On average, Shinisaurus crocodilurus are fully mature and able to reproduce by the age of 3. They are viviparous lizards, giving birth to 2-12 fully developed offspring every spring. The gestation period for lasts for up to 9 months.[8] This means that the mother does not have to take care of their offspring and that the offspring can survive independently.[15] Female crocodile lizards are able to breed annually. Courtship often begins at the end of winter and breeding often occurs in the summer season, mainly July and August.

Pre-copulation for the Shinisaurus crocodilurus often begins with the adult male appearance changing to a more vibrant coloration.[8] Adult male lizards will display courtship behaviors like head-nodding and approaching the females. Successful copulation for the Shinisaurus crocodilurus is when the adult male approaches to bite the female adult on the neck. He then will move his body position to be on top of the female's and secure his tail below the female. This position is observed to be securing the position of the adult female to male contact with the cloaca. After ejaculation, the adult male will release the neck bite and physically release the female.[16]

Distribution and habitat[edit]

Surviving subpopulations of Chinese crocodile lizards primarily occupy isolated fragments of land in Guangxi and Guandong provinces of southeastern China. The Vietnamese subspecies is only found on Yên Tử Mountain in Quảng Ninh and Bac Giang provinces of northeastern Vietnam. Shinisaurus crocodilurus live alongside clear streams within subtropical broadleaf evergreen forests. They have a habitual preference for remote streams in undisturbed areas such as mountain ridges and dense forests.[10] The species lives in a relatively cool, monsoonal climate at moderately high elevations, 200-1500 meters (656-4921 feet) above sea level. Their preference to occupy less dense habitat is in-line with their antipredator trajectory towards flight rather than fight. Shinisaurus crocodilurus utilize tree holes, rocks, vegetated perches as shelter and are rarely found exposed on the forest floor.[12]


Shinisaurus (literally "Shin's lizard") honors the biologist Sin Shu-szi [zh] (Chinese: 辛树帜; pinyin: Xīn Shùzhì), a member of a joint Chinese-German expedition that discovered this species (as well as the frog Quasipaa shini).[17] Its specific name – like the separate genus Crocodilurus – means "crocodile-tail".[18]


Two subspecies are recognized:[19]

  • Shinisaurus crocodilurus crocodilurus Ahl, 1930 (southeast China)
  • Shinisaurus crocodilurus vietnamensis Schingen et al., 2016 — Vietnamese crocodile lizard (northeast Vietnam)[10][20][21]

A subpopulation of Shinisaurus crocodilurus was first described from Vietnam in 2003.[22][23] They were named as a new subspecies (S. crocodilurus vietnamensis) in 2016, in light of several ecological, genetic, and morphological distinctions relative to the Chinese subpopulations. The Vietnamese subspecies preferred granitic mountains with warmer winters and overall milder temperatures. They tended to perch on higher branches above streams which were wider, more active, and not completely covered by vegetation. The diet was primarily terrestrial invertebrates, rather than aquatic vertebrates. In general, the head was slightly longer and more pointed, with smaller eyes and a shallower cheek region.[24][10]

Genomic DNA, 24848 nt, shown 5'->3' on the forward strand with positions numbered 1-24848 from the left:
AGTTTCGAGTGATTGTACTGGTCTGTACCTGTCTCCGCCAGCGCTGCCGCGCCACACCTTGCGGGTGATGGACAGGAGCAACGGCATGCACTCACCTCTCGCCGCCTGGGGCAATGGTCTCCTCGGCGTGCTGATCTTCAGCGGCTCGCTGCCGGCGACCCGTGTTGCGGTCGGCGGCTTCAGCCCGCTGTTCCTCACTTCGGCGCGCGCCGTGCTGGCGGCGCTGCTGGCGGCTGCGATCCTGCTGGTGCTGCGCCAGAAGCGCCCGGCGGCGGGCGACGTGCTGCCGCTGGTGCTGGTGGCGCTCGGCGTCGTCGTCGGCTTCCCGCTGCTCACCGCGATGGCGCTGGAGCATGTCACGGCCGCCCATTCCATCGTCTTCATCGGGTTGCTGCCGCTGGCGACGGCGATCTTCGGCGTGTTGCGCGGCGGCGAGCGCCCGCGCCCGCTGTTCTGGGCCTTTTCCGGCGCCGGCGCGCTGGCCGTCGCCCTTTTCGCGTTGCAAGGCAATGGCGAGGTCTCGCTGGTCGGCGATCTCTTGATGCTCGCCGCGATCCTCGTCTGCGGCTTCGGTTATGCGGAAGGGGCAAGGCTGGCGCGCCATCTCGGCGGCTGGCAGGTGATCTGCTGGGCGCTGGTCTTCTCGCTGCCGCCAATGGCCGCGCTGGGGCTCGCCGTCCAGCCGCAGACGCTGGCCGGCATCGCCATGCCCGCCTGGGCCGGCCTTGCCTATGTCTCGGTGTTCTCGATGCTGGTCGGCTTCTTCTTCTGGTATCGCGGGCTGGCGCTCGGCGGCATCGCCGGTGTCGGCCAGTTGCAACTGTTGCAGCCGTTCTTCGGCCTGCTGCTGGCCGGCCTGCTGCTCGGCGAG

Variation within the Chinese subspecies is poorly-understood. Genetic studies of captive individuals indicate that Shinisaurus crocodilurus is split into four clades, three of which originated in China and one of which corresponds to the Vietnamese subspecies.[25] However, wild individuals and local breeding programs in China appear show low genetic diversity between subpopulations.[26]


Shinisaurus was once also regarded as a member of Xenosauridae,[27] but most recent studies of the evolutionary relationships of anguimorphs consider Shinisaurus to be more closely related to monitor lizards and helodermatids than to Xenosaurus.[28] It is now placed as the only living member of the clade Shinisauria within the Anguimorpha. The fossil record of Shinisauria extends back to the Early Cretaceous, over 120 million years ago, with fossils being known from Asia, Europe and North America.[29]


Population dynamics[edit]

A 2008 study, based on a 2004 survey, estimated that 950 crocodile lizards were left in China, split into eight isolated subpopulations. The largest subpopulation, with around 350 individuals, represents 36% of the entire population in China. A 1978 survey estimated the presence of 6000 individuals, while a 1990 survey estimated around 2500 individuals in the entirety of China. This points to severe population decline, on the order of 70-90% per subpopulation, in the 1978-2004 period. Five subpopulations appear to have been extirpated, including the only sites known from Hunan province. The smallest surviving subpopulations are likely unsustainable due to a lack of genetic diversity.[6] A 2013 survey estimated that around 60 adults were left in Vietnam.[12] Despite the discovery of an additional subpopulation near the border with China, the estimated adult population in Vietnam decreased to 41 by 2015. The rate of decline in Vietnam is nearly equivalent to 26 years in China.[30]